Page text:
The Flying Dutchman was a part of the Dutch East India Companys fleet of ships, sailing between the Netherlands and the East Indies, carrying silks, spices, dyes, and other exotic items from Asia to Europe.
The ship was caught in a storm while returning to Amsterdam.
As the vessel started to round the Cape, a terrible storm hit, putting the ship in danger of capsizing. Though sailors argued Captain to turn around, he ordered his crew to go ahead.
The ship and its crew were lost to a watery grave...
According to mythology, this angered the gods, who punished his soul by trapping him in the ship for eternity.
The crew became immortal, and cannot be killed until released from service.
Also, the more they stayed on the ship, they forgot who they were, ultimately becoming one with the ghost ship
In other versions, the devil overheard him and condemned him to sail forever in his boat.
However, the devil gave him a way out to redeem himself through the love of a faithful woman.
Hence, every seven years, the Captain is allowed to come to land to search for his one true love, and find salvation through her.
Of all the ghost ships perceived to be seen, the spectre of the Flying Dutchman is considered the worst.
Haunted ships have always been typecast as omens of ill luck and potentially fatal incidents.
The Flying Dutchman, is a legendary ghost ship doomed to sail the oceans forever, since it cant make port.
Originated in the 17th century, there are several stories about the myth of the Flying Dutchman.
Some point to a cursed vessel, while a few suggest the Dutchman refers to the ships Captain, who was destined not to make land despite all his efforts.
The Flying Dutchman has been captured in paintings, television series, and movies such as 'At Worlds End', and 'Dead Mans Chest' from the 'Pirates of the Caribbean' films.
While the Flying Dutchman might be a fable, warning people of arrogance and recklessness at seas, many claimed to have sighted the ghost ship.
There have been references to the Flying Dutchman for more than two centuries.
Sighting accounts differ as few claim it was a spectral schooner seen under full sail; some witnessed it sailing through the fog or rough water, while many claims to encounter the ghost ship making significant headway in the calm waters.
Right from the time the myth emerged in the 1600s, various sightings of the ghost vessel were reported on the Cape of Good Hope.
All these sightings happened when the weather was extremely stormy, and the gales lashed hard.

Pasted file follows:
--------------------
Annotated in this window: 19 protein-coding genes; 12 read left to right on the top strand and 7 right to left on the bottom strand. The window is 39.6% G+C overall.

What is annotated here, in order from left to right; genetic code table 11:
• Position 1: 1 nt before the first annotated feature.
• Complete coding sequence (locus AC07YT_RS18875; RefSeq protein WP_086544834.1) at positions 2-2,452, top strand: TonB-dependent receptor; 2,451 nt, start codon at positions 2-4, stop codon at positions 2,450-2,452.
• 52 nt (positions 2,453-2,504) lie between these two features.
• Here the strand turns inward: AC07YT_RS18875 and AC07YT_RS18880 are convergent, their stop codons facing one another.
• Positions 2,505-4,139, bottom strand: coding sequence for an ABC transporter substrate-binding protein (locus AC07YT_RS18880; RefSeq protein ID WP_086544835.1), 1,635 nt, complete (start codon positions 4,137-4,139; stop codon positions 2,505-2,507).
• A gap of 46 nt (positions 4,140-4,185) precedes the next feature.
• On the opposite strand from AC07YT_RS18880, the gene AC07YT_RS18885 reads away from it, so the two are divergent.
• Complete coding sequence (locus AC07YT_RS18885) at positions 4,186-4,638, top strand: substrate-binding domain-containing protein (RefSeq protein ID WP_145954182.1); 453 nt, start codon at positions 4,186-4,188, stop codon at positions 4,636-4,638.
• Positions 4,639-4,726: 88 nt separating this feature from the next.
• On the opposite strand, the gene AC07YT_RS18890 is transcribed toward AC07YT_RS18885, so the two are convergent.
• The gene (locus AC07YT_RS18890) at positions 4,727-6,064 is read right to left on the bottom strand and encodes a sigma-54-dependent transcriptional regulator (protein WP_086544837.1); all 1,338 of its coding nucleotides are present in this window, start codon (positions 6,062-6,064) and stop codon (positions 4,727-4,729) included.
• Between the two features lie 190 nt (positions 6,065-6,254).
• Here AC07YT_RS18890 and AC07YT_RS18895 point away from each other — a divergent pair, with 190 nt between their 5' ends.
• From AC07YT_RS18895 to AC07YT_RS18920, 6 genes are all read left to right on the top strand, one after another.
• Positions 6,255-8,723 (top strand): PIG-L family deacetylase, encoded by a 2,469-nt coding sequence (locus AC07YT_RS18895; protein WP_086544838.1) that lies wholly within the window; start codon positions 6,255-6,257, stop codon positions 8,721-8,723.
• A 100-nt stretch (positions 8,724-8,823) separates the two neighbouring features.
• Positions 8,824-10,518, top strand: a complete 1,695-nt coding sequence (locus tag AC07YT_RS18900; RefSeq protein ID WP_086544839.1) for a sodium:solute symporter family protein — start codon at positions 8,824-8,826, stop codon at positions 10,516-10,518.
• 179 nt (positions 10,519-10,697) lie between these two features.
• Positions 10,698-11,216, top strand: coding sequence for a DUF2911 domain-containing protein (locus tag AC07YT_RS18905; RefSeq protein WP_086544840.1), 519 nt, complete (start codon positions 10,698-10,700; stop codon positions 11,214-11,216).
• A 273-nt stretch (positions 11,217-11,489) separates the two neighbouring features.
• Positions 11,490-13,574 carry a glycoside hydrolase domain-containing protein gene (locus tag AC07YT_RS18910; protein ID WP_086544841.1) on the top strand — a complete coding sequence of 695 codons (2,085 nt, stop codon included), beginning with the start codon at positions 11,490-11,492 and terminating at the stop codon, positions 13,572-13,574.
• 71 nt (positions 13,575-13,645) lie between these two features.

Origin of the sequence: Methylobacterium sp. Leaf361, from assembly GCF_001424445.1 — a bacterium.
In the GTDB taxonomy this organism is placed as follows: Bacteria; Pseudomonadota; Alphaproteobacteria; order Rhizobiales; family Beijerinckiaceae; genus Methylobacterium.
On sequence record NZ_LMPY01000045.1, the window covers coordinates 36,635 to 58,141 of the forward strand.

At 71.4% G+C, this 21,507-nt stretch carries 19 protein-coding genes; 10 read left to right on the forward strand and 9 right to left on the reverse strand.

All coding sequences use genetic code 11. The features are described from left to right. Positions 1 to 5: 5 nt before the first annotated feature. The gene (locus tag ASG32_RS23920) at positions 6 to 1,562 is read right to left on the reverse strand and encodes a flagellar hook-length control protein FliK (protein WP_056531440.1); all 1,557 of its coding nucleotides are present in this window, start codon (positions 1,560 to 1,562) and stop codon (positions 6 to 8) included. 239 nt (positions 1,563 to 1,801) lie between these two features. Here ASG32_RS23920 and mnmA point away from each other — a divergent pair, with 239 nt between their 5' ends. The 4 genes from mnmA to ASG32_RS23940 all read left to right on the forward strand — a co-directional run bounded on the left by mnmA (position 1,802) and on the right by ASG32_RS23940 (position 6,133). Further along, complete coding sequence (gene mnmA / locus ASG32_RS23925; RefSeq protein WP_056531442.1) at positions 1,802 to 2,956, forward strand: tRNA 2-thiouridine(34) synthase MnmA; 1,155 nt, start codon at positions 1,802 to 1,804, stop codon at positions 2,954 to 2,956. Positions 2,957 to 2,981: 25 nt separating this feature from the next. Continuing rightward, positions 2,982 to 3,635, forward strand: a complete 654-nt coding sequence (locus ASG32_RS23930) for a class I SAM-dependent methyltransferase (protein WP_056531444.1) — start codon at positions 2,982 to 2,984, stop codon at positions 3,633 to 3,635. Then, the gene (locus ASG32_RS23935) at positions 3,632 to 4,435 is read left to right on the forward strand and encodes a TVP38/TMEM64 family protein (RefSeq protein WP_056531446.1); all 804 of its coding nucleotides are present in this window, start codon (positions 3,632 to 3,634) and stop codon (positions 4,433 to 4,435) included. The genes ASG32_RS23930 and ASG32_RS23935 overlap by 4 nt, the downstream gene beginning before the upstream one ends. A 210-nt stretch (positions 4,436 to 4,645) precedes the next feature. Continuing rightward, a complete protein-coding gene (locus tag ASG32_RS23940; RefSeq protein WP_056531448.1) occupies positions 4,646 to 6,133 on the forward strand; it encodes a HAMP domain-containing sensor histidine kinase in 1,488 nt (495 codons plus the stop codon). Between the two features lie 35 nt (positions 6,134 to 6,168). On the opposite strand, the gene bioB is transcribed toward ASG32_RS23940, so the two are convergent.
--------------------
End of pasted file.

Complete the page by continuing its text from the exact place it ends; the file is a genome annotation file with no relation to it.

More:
According to the narrations, the ghost vessel came across as being caught in the storm, and almost on the verge of colliding with rocks before vanishing into the darkness.....
The Dutchman became the harbinger of death and impending doom for vessels that have sighted it.
It has also been retold countless times that letters and messages used to be passed onto those ships that passed the Dutchman in their route.
The crews opening of these letters and messages resulted in the vessels destruction and the crew
Prominent amongst these reports of sightings is the one seen by the H.M.S. Bacchante, a British Royal Naval vessel, in 1881.
Future King George V, who was serving as a midshipman as a part of the vessel crew, and Prince Albert Victor are said to have sighted the ghost ship in the Australian waters at around 4o clock in the morning.
This sighing of the Flying Dutchman can reportedly be found in the Admiraltys official publications in 'The Cruise of H.M.S. Bacchante'.
While the Prince did not encounter any fatality, the seafarer who had first reported about the ghost vessel sighting met his end after falling from the topmast.
This led to further credibility to the ominous sighting of the Dutchman among the seafarers of yore.
In another incident, a British vessel came near to having a collision with the so-called ghost ship on a stormy night in 1835, when the vessel was approaching under full sail but vanished suddenly.
The other famous incident occurred in 1939 when a group of people near Table Bay in Cape Town, on the southern coast of Africa, reported seeing the haunted vessel sailing toward shore under full sail, before disappearing.
The latest sighting of the vessel was reported during World War ll.
According to reports, a German submarine boat, under the command of Nazi Admiral Karl Dönitz, sighted the Flying Dutchman during their voyage through the east of Suez.
The Flying Dutchman from 'The Pirates of the Caribbean'